Claudia - LSE Summer School: Session Two

Bachelor of Engineering (Hons)/Commerce
July 2018

My experience

At LSE I studied an Introductory Macroeconomics course, which I believe was an excellent introduction to economics and first impression of the university. The course itself was more thorough than a standard introductory course back home, and covered many fundamental concepts which will prove to be very worthwhile to my degree.  The method of teaching was more theory based than what I am used to, however exposed me to the standards of international universities.  The standard of teaching was very high, yet the exams were manageable, leaving plenty of time for exploring London.  My favourite aspect of studying overseas, was studying with a diverse range of people from all over the world, whilst the location of the university in central London made for easy exploring and allowed me to be a part of the bustling London lifestyle.

How has the experience changed you?

This experience has changed me in various way.  On a personal level, I have gained independence and now feel confident to live and travel in a foreign country, knowing that I'm capable of navigating and making friends.  I am also more open to people, ideas and opportunities that I previously were not.  Academically, I am now open to new ways of teaching, and appreciate the difference in standards between countries, and I ultimately have developed greater communication skills and cultural awareness, having to interact with people from different countries.

Favourite memory

One of my favourite memories from the experience was watching England vs. Croatia in the World Cup Semi Final, in a small underground sports bar in Soho. The atmosphere was incredible, with pubs packed to the brim with locals and foreigners all in support of England.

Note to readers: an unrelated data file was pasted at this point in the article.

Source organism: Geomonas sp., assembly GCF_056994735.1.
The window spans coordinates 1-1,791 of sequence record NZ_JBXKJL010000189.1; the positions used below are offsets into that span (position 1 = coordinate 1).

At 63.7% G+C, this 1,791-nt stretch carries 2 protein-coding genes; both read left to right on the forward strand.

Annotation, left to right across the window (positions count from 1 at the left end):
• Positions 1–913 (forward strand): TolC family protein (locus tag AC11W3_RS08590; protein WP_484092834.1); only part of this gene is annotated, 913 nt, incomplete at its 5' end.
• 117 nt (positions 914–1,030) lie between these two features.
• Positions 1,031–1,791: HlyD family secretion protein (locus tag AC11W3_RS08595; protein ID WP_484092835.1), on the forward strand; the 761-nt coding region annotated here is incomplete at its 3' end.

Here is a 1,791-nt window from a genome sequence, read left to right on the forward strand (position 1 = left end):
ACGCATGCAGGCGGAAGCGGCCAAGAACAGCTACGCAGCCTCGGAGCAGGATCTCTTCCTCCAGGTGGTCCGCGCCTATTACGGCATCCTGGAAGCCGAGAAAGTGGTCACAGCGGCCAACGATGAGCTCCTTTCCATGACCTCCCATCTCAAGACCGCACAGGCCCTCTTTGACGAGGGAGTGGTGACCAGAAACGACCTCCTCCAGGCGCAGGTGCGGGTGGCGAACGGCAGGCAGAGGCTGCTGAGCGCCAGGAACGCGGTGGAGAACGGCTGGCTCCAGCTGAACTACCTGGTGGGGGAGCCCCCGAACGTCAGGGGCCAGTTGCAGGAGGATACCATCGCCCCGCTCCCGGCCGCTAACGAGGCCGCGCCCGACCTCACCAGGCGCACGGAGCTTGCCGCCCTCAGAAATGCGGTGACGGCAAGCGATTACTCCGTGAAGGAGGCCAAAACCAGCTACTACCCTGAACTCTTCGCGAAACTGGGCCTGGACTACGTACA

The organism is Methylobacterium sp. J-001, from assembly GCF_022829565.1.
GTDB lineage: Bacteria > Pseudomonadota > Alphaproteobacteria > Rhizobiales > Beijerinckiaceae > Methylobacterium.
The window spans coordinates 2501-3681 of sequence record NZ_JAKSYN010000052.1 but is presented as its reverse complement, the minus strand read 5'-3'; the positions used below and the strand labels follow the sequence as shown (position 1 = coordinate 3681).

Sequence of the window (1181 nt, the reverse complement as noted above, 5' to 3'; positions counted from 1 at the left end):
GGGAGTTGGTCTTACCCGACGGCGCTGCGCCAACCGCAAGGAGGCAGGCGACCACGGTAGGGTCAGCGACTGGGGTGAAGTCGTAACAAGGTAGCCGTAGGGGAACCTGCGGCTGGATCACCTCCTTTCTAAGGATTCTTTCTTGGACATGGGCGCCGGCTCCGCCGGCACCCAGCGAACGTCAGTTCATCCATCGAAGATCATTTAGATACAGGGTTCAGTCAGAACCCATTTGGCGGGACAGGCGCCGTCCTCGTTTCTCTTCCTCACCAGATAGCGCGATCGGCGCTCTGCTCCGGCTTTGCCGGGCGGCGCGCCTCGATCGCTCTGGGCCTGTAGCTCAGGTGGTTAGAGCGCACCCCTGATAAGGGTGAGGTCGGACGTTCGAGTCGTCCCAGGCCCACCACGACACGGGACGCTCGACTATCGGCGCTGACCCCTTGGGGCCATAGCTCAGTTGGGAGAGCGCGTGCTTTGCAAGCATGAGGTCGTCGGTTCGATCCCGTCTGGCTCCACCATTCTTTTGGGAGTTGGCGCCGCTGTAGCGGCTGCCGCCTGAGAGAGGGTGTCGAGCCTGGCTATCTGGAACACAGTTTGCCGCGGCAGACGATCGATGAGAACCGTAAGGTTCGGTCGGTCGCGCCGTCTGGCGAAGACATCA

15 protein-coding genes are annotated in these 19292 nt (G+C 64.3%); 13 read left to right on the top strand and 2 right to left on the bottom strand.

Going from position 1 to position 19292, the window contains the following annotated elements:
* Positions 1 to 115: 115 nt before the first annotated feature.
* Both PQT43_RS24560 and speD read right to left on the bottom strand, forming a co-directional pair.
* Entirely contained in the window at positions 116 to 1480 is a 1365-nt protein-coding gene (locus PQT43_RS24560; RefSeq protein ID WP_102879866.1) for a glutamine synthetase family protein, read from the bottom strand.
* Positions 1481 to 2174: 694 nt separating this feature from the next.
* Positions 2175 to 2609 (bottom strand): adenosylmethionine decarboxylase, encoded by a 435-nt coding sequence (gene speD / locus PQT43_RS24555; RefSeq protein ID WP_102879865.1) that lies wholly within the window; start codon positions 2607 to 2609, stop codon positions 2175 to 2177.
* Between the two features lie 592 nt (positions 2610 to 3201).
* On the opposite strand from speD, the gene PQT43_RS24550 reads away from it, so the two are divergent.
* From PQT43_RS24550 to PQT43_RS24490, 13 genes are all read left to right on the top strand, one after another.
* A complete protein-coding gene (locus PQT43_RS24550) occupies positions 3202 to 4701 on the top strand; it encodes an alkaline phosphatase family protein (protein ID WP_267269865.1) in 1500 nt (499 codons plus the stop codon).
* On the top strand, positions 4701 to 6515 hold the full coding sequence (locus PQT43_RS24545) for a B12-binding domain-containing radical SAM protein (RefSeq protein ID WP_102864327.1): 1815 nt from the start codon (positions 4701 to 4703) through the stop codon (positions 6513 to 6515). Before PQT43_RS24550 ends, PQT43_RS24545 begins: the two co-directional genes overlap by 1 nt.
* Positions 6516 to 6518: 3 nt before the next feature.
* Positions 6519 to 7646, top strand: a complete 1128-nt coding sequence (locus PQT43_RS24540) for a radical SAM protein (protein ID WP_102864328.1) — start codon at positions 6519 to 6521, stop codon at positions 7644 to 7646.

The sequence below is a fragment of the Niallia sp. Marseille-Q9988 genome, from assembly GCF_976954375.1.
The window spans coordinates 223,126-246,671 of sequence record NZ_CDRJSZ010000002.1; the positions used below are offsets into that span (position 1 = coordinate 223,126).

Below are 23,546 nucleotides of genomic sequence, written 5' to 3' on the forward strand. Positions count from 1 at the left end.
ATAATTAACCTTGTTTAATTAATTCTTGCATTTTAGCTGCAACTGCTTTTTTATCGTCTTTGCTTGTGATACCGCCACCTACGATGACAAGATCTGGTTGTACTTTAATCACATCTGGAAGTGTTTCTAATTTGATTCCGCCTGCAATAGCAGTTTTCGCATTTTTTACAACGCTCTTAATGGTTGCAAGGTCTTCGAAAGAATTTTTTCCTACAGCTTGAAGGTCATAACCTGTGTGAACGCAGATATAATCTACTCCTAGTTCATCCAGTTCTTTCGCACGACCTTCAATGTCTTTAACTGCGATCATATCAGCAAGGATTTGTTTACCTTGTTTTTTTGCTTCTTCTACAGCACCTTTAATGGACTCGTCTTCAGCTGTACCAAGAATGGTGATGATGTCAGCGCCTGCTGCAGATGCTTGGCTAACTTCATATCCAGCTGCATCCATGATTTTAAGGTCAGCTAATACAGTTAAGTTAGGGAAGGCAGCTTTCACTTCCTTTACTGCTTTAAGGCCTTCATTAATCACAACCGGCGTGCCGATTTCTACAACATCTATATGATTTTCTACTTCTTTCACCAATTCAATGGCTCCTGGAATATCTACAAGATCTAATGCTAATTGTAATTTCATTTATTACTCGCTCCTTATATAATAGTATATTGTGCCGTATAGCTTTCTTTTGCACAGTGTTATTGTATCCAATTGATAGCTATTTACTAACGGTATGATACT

Other notable memories included, enjoying lunches in the park with friends from around the world, a piano bar where the live band played only crowd requests and the Summer School Sunset Cruise, where the Tower Bridge opened just for us to sail under.

Top tips

Tips for future participants include trying to get into contact with people who have done a similar or the identical exchange before.  This way, you can receive advice on the best places to stay, what to pack, what to do, which ultimately will make your trip easier to organise.
Another tip would be reaching out to students from your home university also going on the exchange.  This way, you already know people who are going, can discuss accommodation arrangements or potentially share accommodation to reduce costs, or just simply feel more confident knowing fellow UQ students are overseas with you.


I received a $1000 Travel Grant from UQ.  This funding was put towards the cost of the course, which helped ease the financial strain.  Whilst the experience was expensive, having to pay international fees for the course, the support received and my personal gains were definitely worth the money. With so many funding options also available, I believe these experiences are worth the costs involved.